Author ORCID Identifier
Date of Award
Doctor of Philosophy (PhD)
Neil Anthony Morgan
Wearable fitness trackers (wearables) (e.g., Apple Watch, Fitbit) are taking the wellness industry into the age of big data that is accessible at a customer level. The devices are popular but evidence for their effectiveness in driving customer behavior is surprisingly limited. Wearables are shown to be facilitators, not drivers, of wellness. To achieve the intended goal of promoting wellness, firms often send motivational or informational digital marketing interventions (i.e., digital nudges) to encourage customers in achieving their health goals. Studies rooted in behavioral economics demonstrate overwhelming evidence for nudging to influence customer decision-making; however, research is yet to examine digital nudges' influence on wellness, which can be facilitated by wearables. Combining the technology of wearables with behavioral research could help firms design interfaces that will be more effective. Additionally, the existing studies orbit around the public health domain and cater to specific groups (e.g., individuals with obesity and diabetes). Wearable effectiveness in our everyday lives from a marketing perspective remains unearthed.
Through panel data obtained from multiple wearable brands, the study investigates the effectiveness of digital nudges on customer wellness using a mixed model specification. Data includes the timing and content of the digital nudges, along with customers’ subsequent physical activity behavior in the form of steps taken and exercise duration. These variables are observed daily over four months for 517 global customers. We find that type of nudge the firm sends matters in driving behavior; further, firms should be careful when sending too few or too many nudges. Recommendations on the interaction effects of focus area with nudges are also provided. We provide an alternative approach to measure habitual behavior in a sub-analysis using a recent modeling approach MBG/CNBD-k to measure and predict wearable usage behavior.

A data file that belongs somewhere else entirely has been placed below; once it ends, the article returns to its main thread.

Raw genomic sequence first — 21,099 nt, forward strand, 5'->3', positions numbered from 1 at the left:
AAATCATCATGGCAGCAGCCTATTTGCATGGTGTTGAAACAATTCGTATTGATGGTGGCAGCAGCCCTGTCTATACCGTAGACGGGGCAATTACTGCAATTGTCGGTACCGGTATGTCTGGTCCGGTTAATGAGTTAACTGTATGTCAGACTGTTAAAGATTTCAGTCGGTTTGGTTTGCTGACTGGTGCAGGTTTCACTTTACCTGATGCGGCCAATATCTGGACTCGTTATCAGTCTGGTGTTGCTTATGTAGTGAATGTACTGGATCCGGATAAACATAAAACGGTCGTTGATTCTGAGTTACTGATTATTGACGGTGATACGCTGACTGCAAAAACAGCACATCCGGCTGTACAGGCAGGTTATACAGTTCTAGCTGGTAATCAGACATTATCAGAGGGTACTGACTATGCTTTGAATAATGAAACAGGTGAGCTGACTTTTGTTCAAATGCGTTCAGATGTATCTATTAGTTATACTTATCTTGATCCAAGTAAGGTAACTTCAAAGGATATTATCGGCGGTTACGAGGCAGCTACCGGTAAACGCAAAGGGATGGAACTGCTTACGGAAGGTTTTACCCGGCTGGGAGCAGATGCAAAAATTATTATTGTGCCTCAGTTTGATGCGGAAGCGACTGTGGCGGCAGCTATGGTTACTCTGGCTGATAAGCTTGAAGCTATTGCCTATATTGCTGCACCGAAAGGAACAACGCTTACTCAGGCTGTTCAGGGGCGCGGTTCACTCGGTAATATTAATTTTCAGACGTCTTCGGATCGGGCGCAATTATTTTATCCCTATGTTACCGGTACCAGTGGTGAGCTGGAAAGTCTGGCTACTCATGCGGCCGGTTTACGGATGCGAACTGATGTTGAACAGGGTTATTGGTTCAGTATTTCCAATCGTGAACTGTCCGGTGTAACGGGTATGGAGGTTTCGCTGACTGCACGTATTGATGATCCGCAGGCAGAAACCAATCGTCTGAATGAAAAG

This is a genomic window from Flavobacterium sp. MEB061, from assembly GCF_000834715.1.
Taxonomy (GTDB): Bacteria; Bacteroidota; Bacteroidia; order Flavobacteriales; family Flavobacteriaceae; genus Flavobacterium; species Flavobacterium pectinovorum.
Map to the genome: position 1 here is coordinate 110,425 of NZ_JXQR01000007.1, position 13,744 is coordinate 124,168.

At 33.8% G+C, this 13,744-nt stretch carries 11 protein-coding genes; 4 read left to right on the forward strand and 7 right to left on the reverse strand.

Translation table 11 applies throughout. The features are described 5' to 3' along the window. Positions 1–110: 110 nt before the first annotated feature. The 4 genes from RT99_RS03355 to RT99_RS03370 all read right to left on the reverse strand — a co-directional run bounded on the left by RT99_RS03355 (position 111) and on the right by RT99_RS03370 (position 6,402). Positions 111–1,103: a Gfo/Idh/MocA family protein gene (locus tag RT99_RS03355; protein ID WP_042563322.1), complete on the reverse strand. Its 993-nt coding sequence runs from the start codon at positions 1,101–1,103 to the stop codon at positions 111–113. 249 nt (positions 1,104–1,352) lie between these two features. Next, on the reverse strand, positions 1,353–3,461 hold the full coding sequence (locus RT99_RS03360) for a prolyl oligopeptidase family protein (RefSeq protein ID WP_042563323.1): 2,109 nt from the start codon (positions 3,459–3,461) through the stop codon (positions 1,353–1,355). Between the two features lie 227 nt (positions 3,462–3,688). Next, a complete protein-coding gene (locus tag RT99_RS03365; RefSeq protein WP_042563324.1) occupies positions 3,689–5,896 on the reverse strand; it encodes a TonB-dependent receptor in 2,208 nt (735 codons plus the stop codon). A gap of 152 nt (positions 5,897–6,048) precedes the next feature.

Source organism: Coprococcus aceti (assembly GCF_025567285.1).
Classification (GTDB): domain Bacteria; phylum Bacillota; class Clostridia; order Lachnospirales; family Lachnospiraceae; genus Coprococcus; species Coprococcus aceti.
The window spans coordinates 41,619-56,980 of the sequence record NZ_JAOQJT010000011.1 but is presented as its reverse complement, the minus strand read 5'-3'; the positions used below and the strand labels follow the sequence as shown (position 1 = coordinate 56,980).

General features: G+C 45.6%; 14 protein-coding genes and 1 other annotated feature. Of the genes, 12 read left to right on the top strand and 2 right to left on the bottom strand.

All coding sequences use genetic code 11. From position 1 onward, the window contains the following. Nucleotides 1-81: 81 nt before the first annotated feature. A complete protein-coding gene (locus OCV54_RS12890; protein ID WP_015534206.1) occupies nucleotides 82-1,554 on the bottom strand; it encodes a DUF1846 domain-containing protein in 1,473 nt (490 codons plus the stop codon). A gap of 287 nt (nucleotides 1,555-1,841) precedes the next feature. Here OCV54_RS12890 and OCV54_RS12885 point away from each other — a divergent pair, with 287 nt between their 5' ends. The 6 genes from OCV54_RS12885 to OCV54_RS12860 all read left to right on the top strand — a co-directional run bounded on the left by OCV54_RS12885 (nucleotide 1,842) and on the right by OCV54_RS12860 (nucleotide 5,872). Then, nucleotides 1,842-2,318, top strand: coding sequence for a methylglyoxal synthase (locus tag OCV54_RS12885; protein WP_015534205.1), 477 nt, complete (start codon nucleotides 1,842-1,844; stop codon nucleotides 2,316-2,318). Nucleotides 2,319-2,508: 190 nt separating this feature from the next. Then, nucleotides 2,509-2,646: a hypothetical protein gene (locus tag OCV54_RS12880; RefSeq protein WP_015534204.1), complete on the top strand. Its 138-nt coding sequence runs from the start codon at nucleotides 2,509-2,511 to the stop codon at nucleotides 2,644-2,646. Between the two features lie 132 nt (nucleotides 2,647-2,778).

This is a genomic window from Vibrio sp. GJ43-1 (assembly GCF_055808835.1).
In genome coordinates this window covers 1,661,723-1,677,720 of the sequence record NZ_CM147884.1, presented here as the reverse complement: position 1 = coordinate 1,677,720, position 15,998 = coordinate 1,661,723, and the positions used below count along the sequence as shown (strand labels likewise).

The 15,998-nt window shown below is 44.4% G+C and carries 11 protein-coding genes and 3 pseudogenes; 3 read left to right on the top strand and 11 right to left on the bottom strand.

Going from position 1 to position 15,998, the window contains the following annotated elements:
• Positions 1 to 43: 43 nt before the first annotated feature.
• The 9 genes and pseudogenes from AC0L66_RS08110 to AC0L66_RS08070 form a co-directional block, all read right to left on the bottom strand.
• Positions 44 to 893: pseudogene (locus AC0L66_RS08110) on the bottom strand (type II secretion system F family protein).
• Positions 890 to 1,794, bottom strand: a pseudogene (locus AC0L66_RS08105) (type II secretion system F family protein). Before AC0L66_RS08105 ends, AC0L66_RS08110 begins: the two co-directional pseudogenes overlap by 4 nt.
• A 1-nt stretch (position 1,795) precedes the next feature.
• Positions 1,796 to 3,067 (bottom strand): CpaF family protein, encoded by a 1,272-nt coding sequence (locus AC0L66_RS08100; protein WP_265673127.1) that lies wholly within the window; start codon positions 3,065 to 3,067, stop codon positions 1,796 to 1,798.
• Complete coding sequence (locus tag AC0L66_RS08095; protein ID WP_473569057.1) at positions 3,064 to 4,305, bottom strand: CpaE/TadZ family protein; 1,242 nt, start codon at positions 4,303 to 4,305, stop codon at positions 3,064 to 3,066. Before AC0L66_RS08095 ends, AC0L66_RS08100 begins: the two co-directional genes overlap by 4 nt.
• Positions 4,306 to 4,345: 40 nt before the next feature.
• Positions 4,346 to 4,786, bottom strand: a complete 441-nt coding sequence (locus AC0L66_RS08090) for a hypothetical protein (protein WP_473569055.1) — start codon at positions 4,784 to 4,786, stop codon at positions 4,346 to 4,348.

The use of rich archival data could not only shed light on how digital nudging can encourage healthy behavior but also offer solutions to sustain this outcome. The study provides insights for practitioners to improve their product’s features (e.g., mobile app notifications) and to identify churn based on wearable usage regularity. Academic research can also benefit from this study since it enriches the recent research priorities in customer wellness, identified by top marketing journals. Further implications can be indirectly derived through the preventative nature of wellness, including avoidance of depression and cancer as well as proactively lowering health expenses for customers.
Dogan, Orhan Bahadir, "Does A Nudge A Day Keep the Doctor Away? Using A Firm’s Digital Marketing Communication to Guide Wellness." Dissertation, Georgia State University, 2022.
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